John M Shanahan & Co. provides a range of Taxation services to ensure your business stays compliant.
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Income Tax will apply in cases where you set up your business as a sole trader or in partnership with one or more other people: i.e. not through a company.
If this is the route you decide to take, you will then be self-employed for tax purposes and will need to file an Income Tax return for each year that you are in business, including the year you start your business and the year you cease to be in business.
There are many small property investors out there who may be under the false illusion that if the rents are not covering the borrowings i.e there is no cash surplus, then there are no taxes to worry about; nothing could be further from the truth.
Where you make a profit on the rent - you pay income tax.
Whether or not you have any cash left over from the transactions - you still pay LPT.
When yout tenant leaves and is replaced by another still pay the PRTB levy.
If you sell the property and make a profit you will pay CGT
Here below are the do's and don'ts of rental income and expenses.
Farmers are give special status because of the importance of their role to the Irish economy, as well as the normal tax issues that apply to all other tax payers, farmers have over the years managed to differentiate themselves from others by securing special treatment in many aspects of taxation, a summary of which we have outlined here-under.
A person is entitled to tax credits depending on your personal circumstances, e.g. married person's tax credit, employee (PAYE) tax credit, etc.
These tax credits are used to reduce the tax calculated on your gross pay. Tax credits are non-refundable. However, any unused tax credits in a pay week or month are carried forward to subsequent pay period(s) within the tax year.
Benefits-in-kind, such as private use of a company car, free or subsidised accommodation and preferential loans, received from an employer, by an employee are taxable.
Where the employee receiving such benefits is a director of the company concerned, the benefits are taxable regardless of the level of remuneration.
Most employers and employees (over 16 years of age and under 66) pay social insurance contributions into the national Social Insurance Fund (SIF). In general, the payment of social insurance is compulsory.
A PRSI contribution is payable in respect of full-time employees and part-time employees and consists of an employer's and, where due, an employee's share of PRSI.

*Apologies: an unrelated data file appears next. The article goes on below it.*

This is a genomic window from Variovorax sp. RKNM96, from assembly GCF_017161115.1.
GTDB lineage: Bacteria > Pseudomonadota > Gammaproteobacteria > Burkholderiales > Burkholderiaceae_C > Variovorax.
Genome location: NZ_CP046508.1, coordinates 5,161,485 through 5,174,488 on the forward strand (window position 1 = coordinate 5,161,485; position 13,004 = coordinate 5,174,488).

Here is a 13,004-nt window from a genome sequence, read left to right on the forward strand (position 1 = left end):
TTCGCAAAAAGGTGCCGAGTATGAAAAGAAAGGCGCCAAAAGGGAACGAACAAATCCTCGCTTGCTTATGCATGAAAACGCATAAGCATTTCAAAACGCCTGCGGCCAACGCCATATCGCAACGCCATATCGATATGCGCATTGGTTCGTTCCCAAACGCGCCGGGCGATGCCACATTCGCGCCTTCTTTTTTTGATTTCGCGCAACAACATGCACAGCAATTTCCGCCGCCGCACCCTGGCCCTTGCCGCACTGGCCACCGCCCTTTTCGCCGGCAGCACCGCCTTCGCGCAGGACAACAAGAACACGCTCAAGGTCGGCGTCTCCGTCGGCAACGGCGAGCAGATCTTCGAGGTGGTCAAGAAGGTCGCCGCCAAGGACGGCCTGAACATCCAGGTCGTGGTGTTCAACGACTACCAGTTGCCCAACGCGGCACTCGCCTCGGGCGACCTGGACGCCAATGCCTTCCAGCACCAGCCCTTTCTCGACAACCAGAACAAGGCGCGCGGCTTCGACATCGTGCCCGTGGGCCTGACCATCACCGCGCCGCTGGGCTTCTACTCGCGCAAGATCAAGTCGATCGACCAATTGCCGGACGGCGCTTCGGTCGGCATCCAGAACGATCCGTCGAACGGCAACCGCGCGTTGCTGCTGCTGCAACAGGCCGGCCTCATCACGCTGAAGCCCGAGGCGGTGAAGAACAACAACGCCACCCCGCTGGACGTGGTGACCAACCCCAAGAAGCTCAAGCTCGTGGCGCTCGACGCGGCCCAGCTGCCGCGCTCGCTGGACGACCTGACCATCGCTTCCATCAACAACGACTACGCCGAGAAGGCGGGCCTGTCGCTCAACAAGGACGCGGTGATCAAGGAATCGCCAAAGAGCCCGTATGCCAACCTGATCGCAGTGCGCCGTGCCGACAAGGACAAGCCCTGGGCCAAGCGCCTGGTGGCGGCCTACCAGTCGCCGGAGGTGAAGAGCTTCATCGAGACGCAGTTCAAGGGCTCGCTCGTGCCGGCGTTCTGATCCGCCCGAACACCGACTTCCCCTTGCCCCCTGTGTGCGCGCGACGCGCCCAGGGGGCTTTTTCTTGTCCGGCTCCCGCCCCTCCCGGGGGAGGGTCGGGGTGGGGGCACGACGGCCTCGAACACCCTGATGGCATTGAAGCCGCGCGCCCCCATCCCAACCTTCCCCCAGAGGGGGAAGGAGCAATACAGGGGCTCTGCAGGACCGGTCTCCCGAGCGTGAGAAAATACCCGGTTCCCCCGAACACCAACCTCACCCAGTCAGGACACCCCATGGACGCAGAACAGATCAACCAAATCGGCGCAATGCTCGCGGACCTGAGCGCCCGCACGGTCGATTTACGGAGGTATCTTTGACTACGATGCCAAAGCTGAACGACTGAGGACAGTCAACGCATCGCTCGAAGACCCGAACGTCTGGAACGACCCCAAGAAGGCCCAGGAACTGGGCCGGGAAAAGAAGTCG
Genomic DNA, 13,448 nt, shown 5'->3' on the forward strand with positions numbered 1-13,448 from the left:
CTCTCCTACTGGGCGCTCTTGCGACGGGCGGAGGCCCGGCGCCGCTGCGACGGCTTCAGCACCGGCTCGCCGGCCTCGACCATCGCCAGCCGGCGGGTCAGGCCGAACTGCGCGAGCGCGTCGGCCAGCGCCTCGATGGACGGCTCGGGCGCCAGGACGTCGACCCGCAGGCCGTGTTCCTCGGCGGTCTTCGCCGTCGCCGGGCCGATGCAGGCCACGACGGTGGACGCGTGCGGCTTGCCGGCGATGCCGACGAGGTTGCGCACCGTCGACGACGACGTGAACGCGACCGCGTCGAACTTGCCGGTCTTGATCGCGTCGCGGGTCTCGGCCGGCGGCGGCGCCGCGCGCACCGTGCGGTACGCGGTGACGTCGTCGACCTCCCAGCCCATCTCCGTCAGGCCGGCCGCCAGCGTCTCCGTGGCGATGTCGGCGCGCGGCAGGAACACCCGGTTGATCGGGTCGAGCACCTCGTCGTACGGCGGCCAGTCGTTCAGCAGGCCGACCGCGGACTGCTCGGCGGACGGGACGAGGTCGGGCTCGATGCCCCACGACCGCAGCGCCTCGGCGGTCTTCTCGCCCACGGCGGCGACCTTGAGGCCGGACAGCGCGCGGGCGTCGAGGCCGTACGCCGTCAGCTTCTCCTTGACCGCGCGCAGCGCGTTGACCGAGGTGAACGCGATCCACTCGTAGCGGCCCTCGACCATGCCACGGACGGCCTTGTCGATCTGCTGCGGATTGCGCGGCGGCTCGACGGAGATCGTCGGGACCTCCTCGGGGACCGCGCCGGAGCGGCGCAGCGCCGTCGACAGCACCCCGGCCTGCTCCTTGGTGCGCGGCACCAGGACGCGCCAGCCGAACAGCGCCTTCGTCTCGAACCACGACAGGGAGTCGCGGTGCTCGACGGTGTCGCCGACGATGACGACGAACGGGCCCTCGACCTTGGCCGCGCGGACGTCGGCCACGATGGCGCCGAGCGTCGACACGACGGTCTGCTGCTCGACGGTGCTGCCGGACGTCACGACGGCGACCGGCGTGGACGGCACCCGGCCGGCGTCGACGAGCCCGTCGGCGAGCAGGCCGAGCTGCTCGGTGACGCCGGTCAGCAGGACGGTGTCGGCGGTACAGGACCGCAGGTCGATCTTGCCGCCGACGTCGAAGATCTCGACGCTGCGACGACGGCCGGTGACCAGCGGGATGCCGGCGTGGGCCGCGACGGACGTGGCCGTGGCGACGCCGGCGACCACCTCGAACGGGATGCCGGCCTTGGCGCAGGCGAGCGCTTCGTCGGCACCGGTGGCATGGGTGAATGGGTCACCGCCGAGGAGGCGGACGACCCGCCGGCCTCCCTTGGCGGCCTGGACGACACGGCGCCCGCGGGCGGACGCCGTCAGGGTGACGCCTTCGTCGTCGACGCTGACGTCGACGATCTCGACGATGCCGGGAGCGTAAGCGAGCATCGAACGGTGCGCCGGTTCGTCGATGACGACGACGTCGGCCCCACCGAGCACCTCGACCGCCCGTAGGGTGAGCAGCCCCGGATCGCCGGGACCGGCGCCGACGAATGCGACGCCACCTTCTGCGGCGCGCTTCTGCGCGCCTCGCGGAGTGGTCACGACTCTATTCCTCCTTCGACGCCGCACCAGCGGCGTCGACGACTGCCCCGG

The Universal Social Charge (USC) is a tax that has replaced both the income levy and the health levy (also known as the health contribution) since 1 January 2011.
You pay the USC if your gross income is more than €13,000 per year. Once your income is over this limit, you pay the relevant rate of USC on all of your income. It is calculated on a weekly or monthly basis.
It does not apply to social welfare or similar payments, and there are certain other exceptions: see 'Income exempt from the USC' below
USC is a tax payable on your total income, but there are some types of income that are exempt. Depending on your circumstances, you pay USC at the standard rate or the reduced rate.
A Pension scheme or as often referred to as a retirement plan, is a way of saving money specifically for your retirement. What makes it different from an ordinary savings plan is that Revenue will assist in the form of tax relief, for which in turn, access to your savings will be restricted.
This restriction takes the form of access to your money, which becomes available when you reach the minimum retirement age.
VAT is a tax on consumer spending. It is collected by VAT-registered traders on their supplies of goods and services effected within the State, for consideration, to their customers.
Generally, each such trader in the chain of supply from manufacturer through to retailer charges VAT on his or her sales and is entitled to deduct from this amount the VAT paid on his or her purchases.
All companies resident in the republic of Ireland and all non-resident companies which carry on a trade in Ireland through a branch or agency, subject to specific exemptions, are liable to corporation tax.
A company which commences to trade is obliged to register with Revenue within 30 days of its commencement.
Corporation tax is charged for each financial year.
Assessments are made by reference to an accounting period, and where an accounting period straddles two financial years, the profit is apportioned accordingly, to be charged at the appropriate rates.